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Pederson-Szafran v. D. Baily and F. Baxter (8/14/92), 837 P 2d 124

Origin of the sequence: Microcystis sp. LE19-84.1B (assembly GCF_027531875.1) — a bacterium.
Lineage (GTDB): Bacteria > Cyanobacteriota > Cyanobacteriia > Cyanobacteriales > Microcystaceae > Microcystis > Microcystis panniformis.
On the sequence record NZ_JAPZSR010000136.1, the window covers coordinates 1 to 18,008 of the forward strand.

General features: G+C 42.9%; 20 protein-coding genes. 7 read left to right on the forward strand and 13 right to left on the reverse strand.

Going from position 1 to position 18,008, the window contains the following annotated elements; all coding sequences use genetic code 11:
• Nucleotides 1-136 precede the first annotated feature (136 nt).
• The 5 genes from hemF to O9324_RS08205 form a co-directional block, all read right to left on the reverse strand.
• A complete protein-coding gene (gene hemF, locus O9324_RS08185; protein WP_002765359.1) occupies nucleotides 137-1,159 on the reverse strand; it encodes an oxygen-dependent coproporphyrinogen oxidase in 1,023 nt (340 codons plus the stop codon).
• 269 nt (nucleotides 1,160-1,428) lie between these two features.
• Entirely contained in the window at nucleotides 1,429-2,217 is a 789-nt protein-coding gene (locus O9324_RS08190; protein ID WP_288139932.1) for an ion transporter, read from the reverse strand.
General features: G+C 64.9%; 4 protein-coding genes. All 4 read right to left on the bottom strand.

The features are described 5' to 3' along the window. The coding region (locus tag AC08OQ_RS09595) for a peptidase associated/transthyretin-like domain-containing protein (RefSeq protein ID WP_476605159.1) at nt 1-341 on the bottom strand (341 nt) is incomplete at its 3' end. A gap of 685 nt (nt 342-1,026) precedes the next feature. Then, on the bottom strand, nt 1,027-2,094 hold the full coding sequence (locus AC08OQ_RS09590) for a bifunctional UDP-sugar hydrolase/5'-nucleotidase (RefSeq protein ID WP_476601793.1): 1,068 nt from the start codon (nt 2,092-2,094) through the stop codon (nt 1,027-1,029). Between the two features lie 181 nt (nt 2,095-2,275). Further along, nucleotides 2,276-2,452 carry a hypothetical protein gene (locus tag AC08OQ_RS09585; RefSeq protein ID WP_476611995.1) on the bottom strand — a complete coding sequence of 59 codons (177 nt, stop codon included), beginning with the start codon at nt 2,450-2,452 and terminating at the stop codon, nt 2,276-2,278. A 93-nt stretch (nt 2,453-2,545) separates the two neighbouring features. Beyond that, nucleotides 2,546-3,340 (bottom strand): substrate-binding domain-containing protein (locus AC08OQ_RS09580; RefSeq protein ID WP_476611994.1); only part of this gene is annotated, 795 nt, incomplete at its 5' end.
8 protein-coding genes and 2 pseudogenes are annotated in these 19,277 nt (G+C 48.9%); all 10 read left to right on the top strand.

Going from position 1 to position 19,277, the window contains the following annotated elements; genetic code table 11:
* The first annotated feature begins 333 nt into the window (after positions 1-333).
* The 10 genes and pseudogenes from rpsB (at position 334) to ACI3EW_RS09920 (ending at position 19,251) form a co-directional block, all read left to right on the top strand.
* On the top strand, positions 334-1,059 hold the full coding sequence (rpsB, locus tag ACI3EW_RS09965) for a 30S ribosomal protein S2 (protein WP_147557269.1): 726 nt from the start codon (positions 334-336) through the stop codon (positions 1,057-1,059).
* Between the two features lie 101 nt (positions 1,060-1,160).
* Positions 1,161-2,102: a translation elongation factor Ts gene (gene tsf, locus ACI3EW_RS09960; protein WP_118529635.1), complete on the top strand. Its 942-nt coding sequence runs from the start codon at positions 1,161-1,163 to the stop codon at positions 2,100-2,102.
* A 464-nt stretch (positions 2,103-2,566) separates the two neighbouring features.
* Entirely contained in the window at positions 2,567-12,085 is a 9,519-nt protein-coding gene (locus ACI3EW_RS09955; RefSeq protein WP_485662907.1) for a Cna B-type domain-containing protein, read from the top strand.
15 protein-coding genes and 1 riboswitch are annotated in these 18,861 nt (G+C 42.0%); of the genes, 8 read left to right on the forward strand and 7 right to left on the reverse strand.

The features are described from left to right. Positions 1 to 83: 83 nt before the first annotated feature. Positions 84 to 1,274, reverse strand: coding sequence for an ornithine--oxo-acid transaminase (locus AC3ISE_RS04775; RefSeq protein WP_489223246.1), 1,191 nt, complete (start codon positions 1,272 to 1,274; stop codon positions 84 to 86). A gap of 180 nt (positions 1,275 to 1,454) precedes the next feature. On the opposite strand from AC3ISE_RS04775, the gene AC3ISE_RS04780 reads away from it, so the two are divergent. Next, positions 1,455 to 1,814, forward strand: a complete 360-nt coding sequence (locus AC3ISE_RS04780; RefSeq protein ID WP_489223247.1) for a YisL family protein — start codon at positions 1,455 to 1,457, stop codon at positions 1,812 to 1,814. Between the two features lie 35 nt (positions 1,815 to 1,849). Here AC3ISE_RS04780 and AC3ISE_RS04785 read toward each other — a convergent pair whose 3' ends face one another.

NOTICE: This opinion is subject to formal correction before publication in the Pacific Reporter. Readers are requested to bring typographical or other formal errors to the attention of the Clerk of the Appellate Courts, 303 K Street, Anchorage, Alaska 99501, in order that corrections may be made prior to permanent publication. THE SUPREME COURT OF THE STATE OF ALASKA THERESA PEDERSON-SZAFRAN, ) ) Supreme Court No. S-4257 Appellant, ) ) v. ) Superior Court No. ) 4FA-87-945 CIVIL DOUGLAS B. BAILY, Attorney ) General of the State of Alaska,) FRANK BAXTER, Commissioner of ) Administration of the State ) O P I N I O N of Alaska; and STATE OF ALASKA,) ) Appellees. ) _______________________________) [Op. No. 3877, August 14, 1992] Appeal from the Superior Court of the State of Alaska, Fourth Judicial District, Fairbanks, Richard D. Savell, Judge. Appearances: Robert M. Goldberg, Anchorage, for Appellant. Randy M. Olsen, Assistant Attorney General, Fairbanks, Charles E. Cole, Attorney General, Juneau, for Appellees. Before: Rabinowitz, Chief Justice, Burke, Matthews, Compton, and Moore, Justices. RABINOWITZ, Chief Justice. Theresa Pederson-Szafran (Szafran) appeals the dismissal of her complaint by the superior court. Szafran's complaint alleged wrongful termination and improper blacklisting from state employment and violation of her rights as an employee and citizen of the State of Alaska. She also claimed that she had exhausted her administrative remedies. FACTS & PROCEEDINGS Szafran was hired on October 14, 1985 by the State of Alaska (State) to fill a paralegal position with the Department of Law in Barrow. In preparation for the job, Szafran was scheduled to receive training in the Fairbanks District Attorney's Office from October 14 through November 1, 1985. She was to report to work in Barrow on November 4, 1985. Upon commencing her employment Szafran was on probation for twelve months. The state cites Whaley v. State, 438 P.2d 718 (Alaska 1968), and 2 AAC 07.415 for the proposition that during the probationary period Szafran could be terminated without cause for any reason except one due to racial, religious, or political discrimination. On November 8, 1985, after three weeks of training and observation, Szafran was notified of her termination. Among the reasons given for her dismissal, her termination letter stated that "[d]uring your training you demonstrated a marked lack of interest in the specific duties you would be required to perform, frequently absented yourself and failed to pay attention, making you unable to demonstrate that you had absorbed the information imparted to you." When Szafran was hired, probationary employees were covered by a collective bargaining agreement between the Alaska Public Employees Association (APEA) and the State of Alaska. The agreement provided that as a probationary employee she could grieve her termination through Step Four of the grievance process. Step Three involved review of the personnel decision by the department head of the hiring agency. Step Four involved review of the hiring agency's termination decision by the State's Department of Administration. Step Five provided for binding arbitration of all disputes under the agreement, except the termination of probationary employees. Upon her request, APEA filed a grievance on Szafran's behalf. She alleged that her dismissal was based on the Department's unfair judgment of her performance during a training period which was disorganized and lacked supervision. At Step Three Szafran's grievance was denied by Harold Brown, the then Attorney General. A Step Four Hearing was requested by APEA and was conducted in Fairbanks on January 23 and 24, 1986. According to the Department of Administration's response to the APEA grievance, "[t]he purpose of the hearing was to determine the facts and circumstances involved in the termination of the grievant, Ms. Theresa Szafran." After taking evidence and testimony from both sides the hearing officer confirmed the termination. Six weeks prior to Szafran's Step Four hearing, we held in Hemmen v. State, 710 P.2d 1001, 1003 (Alaska 1985), that despite union agreements to the contrary, all public employees' grievance procedures must have binding arbitration as a final step. However, following Szafran's Step Four hearing, APEA did not request binding arbitration under Hemmen. On February 19, 1986, Szafran was advised by the APEA that it had exhausted all remedies available to her as a terminated probationary employee. On February 19, 1986, the Department of Administration issued a letter to Szafran stating that under the General Government Unit Agreement Articles 18.6.6 and 18.11.1, she could not exercise any rehire rights nor apply to have her name put on any eligible list for the classified state service until she could give references showing twelve months satisfactory service with another employer. Under the union agreement Szafran had a right to seek review of any restrictions on future state employment. The required "improved attitude evidence" was a condition which was subject to all of the grievance steps including binding arbitration. Szafran did not file a grievance of the decision by the Department of Administration. On November 7, 1986, Szafran filed a complaint in the superior court in Nome alleging breach of her employment contract. Thereafter, the superior court granted the State's motion to transfer venue from Nome to Fairbanks. In her complaint Szafran stated that she had exhausted the administrative remedies provided for in the applicable collective bargaining agreement. Relying on Kollodge v. State, 757 P.2d 1028, 1033 (Alaska 1988), which held that a former employee disappointed by administrative remedies is in the posture of an appellant in the superior court, the State sought judgment on the pleadings pursuant to Rule 12(c) of the Alaska Rules of Civil Procedure. In response, Szafran filed an affidavit which stated: "By exhausting the administrative remedies I mean that I attempted to seek administrative relief but was denied relief and I was not a member of the union. I was denied relief as not being a member of the union and not entitled to grievance." Szafran's complaint was dismissed by the superior court for failure to establish the superior court's subject matter jurisdiction. On appeal we held: Here Szafran alleges that she was denied the right to utilize such administrative pro cedures. She further claims in her affidavit that the state-union contract does not afford her any grievance rights. Based on Szafran's affidavit, and the absence of any counter vailing evidence, it appears that a grievance procedure was in fact not afforded to her. It follows under Reed [v. Municipality of Anchorage, 741 P.2d 1181 (Alaska 1987)] that the filing of an original action in the superior court was appropriate in this case. The superior court therefore erred in dismissing the complaint for lack of subject matter jurisdiction. Szafran v. State, Mem. Op. & J. No. 452 at 7 (Alaska May 10, 1989). Following our remand, Szafran filed an amended complaint in which she conceded that she had received an administrative hearing at Step Four of the grievance process. She also alleged that the Department of Administration's decision to declare her ineligible for any state job until she had earned a favorable recommendation from a private employer was in violation of Alaska's constitution. After establishing that Szafran had access to union assistance in processing union grievances, the State moved for summary judgment. Szafran filed a cross motion for summary judgment, arguing among other things, that she was entitled to five years of back pay until she was granted binding arbitration. The superior court determined that Szafran had received an administrative hearing. Accordingly, the superior court ruled that its role should be that of an appellate court reviewing an administrative decision. Kollodge v. State, 757 P.2d 1028, 1033 (Alaska 1988). In this regard the superior court ruled in part that: here Theresa Pederson-Szafran, had a hearing Step 4 before the hearing examiner as a designee of the Commissioner of Administration and the Commissioner of Administration made what the Supreme Court, under numerous cases, including [Kollodge] and Ballard, Weingartner and others, made an administrative decision. As such, and tied into the foundation of Casey, review could have been sought and was available with . . . the Superior Court, but that review is governed by Rule 602 . . . Rules of Appellate Procedure. The challenge to [the termination] had to be brought within 30 days of that administrative decision and it not having been done so, the challenge is untimely. The superior court further concluded that summary judgment in favor of the State was appropriate as to Szafran's claim that the State had unlawfully blacklisted her. The superior court disposed of this claim on alternative grounds. First it concluded that Szafran's appeal of this issue was untimely. In so doing the superior court reasoned as follows: The question, therefore, remains is [Szafran] entitled to declaratory relief or court action challenging the period of ineligibility or does it too go the way of the discharge claim as this court has interpreted it? [Szafran] argues that the discharge and the resulting contractual ineligibility are inextricably bound together. A review of termination involves a review of the propriety of the ineligibility and that they cannot be viewed separately. As such, the court must conclude that the review of the ineligibility likewise was subject to judicial review and that review is likewise untimely. (Emphasis supplied.) The superior court further concluded, as an alternative rationale to Szafran's suggestion that the issues of termination and ineligibility (blacklisting) were "inextricably intertwined and that the challenge[d] hearing grievance appeal or other procedural devices arising from the termination were part and parcel and carried with it the ineligibility,"that she had failed to exhaust her administrative remedies. If they were not tied together so that one carries with it the outcome of the other it was incumbent upon [Szafran] when she was advised either constructively [of] her termination and constructively of the ineligibility because it was in the contract, or specifically in February 1986, to challenge the applicability of the ineligibility as overly harsh or otherwise place in motion the steps of the dispute resolution mechanism. The court cannot find . . . a request for arbitration after Step 4 or request for any relief or resolution of the contractually imposed ineligibility provision. Given the above holdings, the superior court further ruled that it was not necessary to reach the question of damages. Szafran appeals from the grant of summary judgment.1 I. WAS THE SUPERIOR COURT'S GRANT OF SUMMARY JUDGMENT TO THE STATE INCONSISTENT WITH SZAFRAN V. STATE, MO&J 452 (ALASKA MAY 10, 1989) (SZAFRAN I)? Szafran asserts that when we first considered this matter in Szafran I, we sustained her contention that she could bring an original action in superior court to protest her termination. Szafran argues that on remand, "no countervailing evidence was offered to demonstrate that Appellant was afforded a legally permissible grievance procedure." Szafran further contends that the only "new development"on remand was that the State conceded that she had an absolute right to have binding arbitration as a final step to a grievance process and that this was denied her. Szafran asserts that in light of this court's rejection of Kollodge v. State, 757 P.2d 1028 (Alaska 1988), "in the context of this record,"Szafran I, n.2, the superior court erred by relying on that case and granting summary judgment to the State. The State argues that Szafran I involved an order to dismiss based on the sufficiency of the pleadings and that this court's decision regarding jurisdiction was based on Szafran's affidavit that no administrative remedies were afforded her. Given the foregoing, the State notes that this court ruled, in Reed v. Municipality of Anchorage, 741 P.2d 1181, 1186-87 (Alaska 1987), that a terminated employee may bring an original action when administrative grievance procedures are not available. However, when grievance procedures are available, an employee must exhaust contractual or administrative remedies before pursuing a direct judicial action against the employer. Casey v. City of Fairbanks, 670 P.2d 1133, 1136 (Alaska 1983); Beard v. Baum, 796 P.2d 1344, 1348 (Alaska 1990). The State asserts that its affirmative defense of failure to exhaust administrative remedies was not struck. The State further asserts that the remand from Szafran I had the purpose and effect of allowing the litigation to proceed past the pleading stage. Thus, the State contends that entertaining a motion for summary judgment on newly developed facts was not a violation of this court's remand following Szafran I. In Szafran I this court reversed the superior court's order dismissing Szafran's complaint based on the following rationale: In Reed it was explained that a plaintiff can bring an original action in the superior court to challenge a job termination where administrative grievance procedures are not made available to the employee. Id. Here Szafran alleges that she was denied the right to utilize such administrative procedures. She further claims in her affidavit that the state-union contract does not afford her any grievance rights. Based on Szafran's affidavit, and the absence of any countervailing evidence, it appears that a grievance procedure was in fact not afforded to her. It follows under Reed that the filing of an original action in the superior court was appropriate in this case. Szafran v. State, Mem. Op. & J. No. 452, at 7 (Alaska May 10, 1989). However, following remand, Szafran filed an amended complaint conceding that she had received an administrative hearing at Step Four of the grievance process. Thus, Szafran's own amended complaint contradicts her assertion that on remand no new countervailing evidence was presented to demonstrate that she was afforded a legally permissible grievance procedure. In Szafran I we rejected the application of Kollodge v. State, 757 P.2d 1028 (Alaska 1988), to the case in the context of the record we then had before us. However, given Szafran's concession in her amended complaint that a grievance procedure was in fact afforded her, we conclude that Kollodge was correctly applied by the superior court. Therefore, we conclude that the superior court's grant of summary judgment to the State was not inconsistent with Szafran I. II. WAS THE SUPERIOR COURT'S GRANT OF THE STATE'S MOTION FOR SUMMARY JUDGMENT CORRECT? The superior court concluded that Szafran had failed to file a timely appeal from the administrative determination of her wrongful termination and blacklisting claims under Appellate Rule 602(a)(2). Our review of the applicable case law and record per suades us that the superior court correctly determined this question. In our view this issue is controlled by our decision in Kollodge v. State, 757 P.2d 1028, 1033 (Alaska 1988). There, quoting Ballard v. Stich, 628 P.2d 918, 920 (Alaska 1981), we noted that: [T]he test for determining when an entity is acting as an "administrative agency" is functional. Whenever an entity which normally acts as a legislative body applies policy to particular persons in their private capacities, instead of passing on general policy or the rights of individuals in the abstract, it is functioning as an administrative agency within the meaning of Appellate Rule [602(a)(2)].2 The collective bargaining agreement between the State and the APEA, at the time of Szafran's hire, provided that the grievance procedure was the sole means for settling disputes. As noted at the outset, upon Szafran's request the APEA commenced grievance procedures on her behalf and followed them up to and including Step Four. Further, at Step Four of the grievance procedure, a full evidentiary hearing was conducted to determine the facts and circumstances involved in Szafran's termination. The record shows that following the hearing officer's adverse decision on Szafran's alleged wrongful termination claim, Szafran failed to request binding arbitration and did not file her superior court action until November 7, 1986, some nine months after the conclusion of the grievance procedure. Under Appellate Rule 602, Szafran's challenge had to be brought within 30 days of the Step Four hearing officer's decision. Since Szafran failed to do so, we hold that the superior court properly granted summary judgment in the State's favor.3 Alternatively, we hold that even if the issues of termination and ineligibility or blacklisting are not viewed as inextricably intertwined, the superior court properly granted summary judgment to the State on the ground that Szafran failed to exhaust her administrative remedies concerning her blacklisting claim prior to seeking judicial review of that issue. Casey v. City of Fairbanks, 670 P.2d 1133, 1136 (Alaska 1983); Beard v. Baum, 796 P.2d 1344, 1348 (Alaska 1990). AFFIRMED. _______________________________ 1. Both parties agree that the supreme court standard of review of a superior court's conclusions of law is the independent judgment standard. Foss Alaska Line, Inc. v. Northland Services, Inc., 724 P.2d 523 (Alaska 1986); Walsh v. Emerick, 611 P.2d 28 (Alaska 1980); Guin v. Ha, 591 P.2d 1281 (Alaska 1979). 2. In Kollodge we said: We concluded that the school board in Ballard was acting as an administrative agency because it was "applying general policy to a particular person." Id. The same analysis applies to Kollodge. Kollodge's complaint, like Ballard's, requested reinstatement, back pay and compensatory damages. Kollodge's relief in court turns on a review of the hearing conducted before hearing officer Hennen of the State Division of Labor Relations. In essence, this is an appeal of the decision rendered by the designee of the Commissioner of Administration which resulted from the Division of Labor Relations' hearing. Furthermore, the hearing involved the application of policy to a particular person (Kollodge) in his private capacity. Clearly, Kollodge's claim is an appeal from an administrative agency. Therefore, it is subject to the thirty-day period of limita tion contained in Appellate Rule 602(a)(2). After the hearing, the Department of Administration notified Kollodge of its decision in a letter dated July 26, 1982. The arbitration procedure mandated by step five of the grievance procedure was completed on January 23, 1983, the date of APEA's final decision not to arbitrate. Kollodge did not file his complaint in the superior court until April 25, 1984, long past the thirty- day limit. Accordingly, we affirm the superior court's grant of summary judgment. 757 P.2d at 1033 (footnotes omitted). 3. Szafran raised other issues on appeal including claims that her due process rights were violated and that the superior court erred in failing to address the issue of damages. However, our conclusion that the superior court correctly granted summary judgment to the state because of Szafran's failure to file a timely administrative appeal, or to exhaust her administrative remedies, makes it unnecessary to address these issues.